Okra readers let us know your thought: Would you ask for forgiveness by sending out a mass Facebook post before you went on Hajj?  Or is it not cool?

Nov 282013

Tween Takes a Gamble on Obscure Hadith-Winds up in Hospital Emergency Room

By Nazia Ali

fly hadith minnesota emergency room joke satire article newsMinneapolis, MN—In an attempt to impress friends, a 13 year-old boy dunked a fly into his drink then drank it to demonstrate the validity of a reputable but rather uncanny Hadith, only to be rushed to an emergency room 30 minutes later in what was a respiratory allergic reaction to traces of insect microorganisms.

Saad Bashiri, a 7th grade student from the Minneapolis suburb of Bloomington, was taken to Fairview Southdale Hospital after trying to prove he would be perfectly fine by adding a fly topping to his vanilla milkshake. Not surprisingly, the crowd of more than a dozen onlookers cheered him on as he proceeded to drown the insect into the cup, taking it out, then quickly finishing off the tasty beverage.

“What I can recollect from his muttering when the paramedics brought him in was he couldn’t believe how gangster a little fly was,” explained Chief Medical Doctor, Gabe Kotter. “They are in fact, lethal bitches.”

“He just took the shake down man!” laughed Bashiri’s friend, Sameer Haniyeh. “He even told us that if you see a fly in your house, don’t kill it, but take it for a dip in your favorite Capri Sun!” Haniyeh stated that about 10 minutes after the stunt, while Bashiri was getting high-fives, his face went white. Bashiri then grabbed his stomach, fell to the floor and went into a convulsion. That’s when Haniyeh knew something wasn’t right. “I dialed 911 as fast as possible. Common sense is going to tell you that he’s probably going to get sick.”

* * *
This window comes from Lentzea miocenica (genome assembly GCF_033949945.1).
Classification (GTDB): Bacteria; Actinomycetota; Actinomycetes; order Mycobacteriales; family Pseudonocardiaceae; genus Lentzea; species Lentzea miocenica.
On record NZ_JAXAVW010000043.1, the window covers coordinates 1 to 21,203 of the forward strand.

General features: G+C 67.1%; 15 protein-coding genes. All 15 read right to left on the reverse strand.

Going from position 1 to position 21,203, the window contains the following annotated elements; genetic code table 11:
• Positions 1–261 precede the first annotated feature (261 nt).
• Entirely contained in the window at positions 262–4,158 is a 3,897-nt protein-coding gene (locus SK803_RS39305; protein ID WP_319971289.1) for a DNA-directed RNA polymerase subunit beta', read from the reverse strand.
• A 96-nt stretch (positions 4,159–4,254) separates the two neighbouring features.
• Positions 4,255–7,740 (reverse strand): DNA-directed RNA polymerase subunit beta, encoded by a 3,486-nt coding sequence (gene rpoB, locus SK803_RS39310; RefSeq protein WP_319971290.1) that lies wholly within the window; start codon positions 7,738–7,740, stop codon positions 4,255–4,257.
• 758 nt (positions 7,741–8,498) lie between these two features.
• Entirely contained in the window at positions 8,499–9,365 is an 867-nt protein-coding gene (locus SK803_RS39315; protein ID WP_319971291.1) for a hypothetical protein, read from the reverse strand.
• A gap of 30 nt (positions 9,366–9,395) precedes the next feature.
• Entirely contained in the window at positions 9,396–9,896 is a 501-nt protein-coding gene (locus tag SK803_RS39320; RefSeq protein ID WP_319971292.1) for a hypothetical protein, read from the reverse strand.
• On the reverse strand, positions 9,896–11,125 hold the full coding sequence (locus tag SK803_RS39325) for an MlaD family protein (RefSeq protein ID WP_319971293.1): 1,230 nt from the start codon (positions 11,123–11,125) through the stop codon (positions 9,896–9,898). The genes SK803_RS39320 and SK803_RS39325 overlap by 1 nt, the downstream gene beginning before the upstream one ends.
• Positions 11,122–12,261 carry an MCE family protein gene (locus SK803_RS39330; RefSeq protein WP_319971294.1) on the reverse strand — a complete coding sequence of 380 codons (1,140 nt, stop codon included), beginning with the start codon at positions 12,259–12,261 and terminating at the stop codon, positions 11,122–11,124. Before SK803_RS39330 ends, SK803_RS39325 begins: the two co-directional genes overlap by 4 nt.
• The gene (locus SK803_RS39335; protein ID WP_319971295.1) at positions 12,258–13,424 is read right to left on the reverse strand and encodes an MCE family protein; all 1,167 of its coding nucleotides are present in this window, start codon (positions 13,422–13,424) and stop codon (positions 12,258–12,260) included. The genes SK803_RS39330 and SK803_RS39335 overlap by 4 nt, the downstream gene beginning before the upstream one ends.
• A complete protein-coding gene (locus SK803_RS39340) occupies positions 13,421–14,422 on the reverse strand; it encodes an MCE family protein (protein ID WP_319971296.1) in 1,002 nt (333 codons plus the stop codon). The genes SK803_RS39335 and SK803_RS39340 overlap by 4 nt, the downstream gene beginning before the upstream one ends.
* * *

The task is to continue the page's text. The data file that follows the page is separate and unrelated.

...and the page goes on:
The Hadith (Hadiths are defined as traditions containing proverbs of the Prophet Muhammad) in inquiry stems from supposed collective sources which state if a housefly falls into the drink of an individual, the person should immerse it in the liquid then remove it, as one of the wings “has the disease and the other has the cure.” While a handful of contemporary scholars have validated the authenticity of the saying, none have ever made the attempt to pull it off.

“Oh, ya—don’t think I would ever want drink anything after a fly has been in it ya know,” said Dr. Hans Andersen, a Muslim convert, who spent 20 years studying Islamic theology at Al-Azhar in Cairo, later pursuing a Doctorate in Religion at Duke University. Andersen scoffed at the idea of taking the hadith literally, knowing well that flies carry the viruses of numerous diseases. He added only children with a certain level of stupidity should experiment in such health risks. “You betcha that this kid wanted to basically eat a fly and then tell his pals that it’s no big deal. Epic failure.”

“He’s always doing crazy stuff,” said Bashiri’s older sister Maaria. “I mean one week he’s trying to learn how to Dougie. The next week he’s trying to get on the roof with a trampoline. This week he decided to drink a fly. He’s thirteen. What do you want from him?”

Bashiri said he was inspired after catching the tail-end of a Friday sermon, in which the speaker said to live up to the actions of Hadiths. “He kind of, in his own way egged me on,” said Bashiri, despite no reports the speaker in question, Sheikh Waleed Abbas, ever coerced him.

Abbas, who was told about the incident, closed his eyes and put his hands over his face when he heard of the incident, exclaiming he perhaps needs to tone down the pep rally each time he brings up something which could perhaps sound a little dangerous.

“It’s like I need to put a disclaimer out there, the way they do in action commercials, which says in bold Do Not Attempt Stunt,” the Sheikh said. “It’s bizarre what people are willing to do.”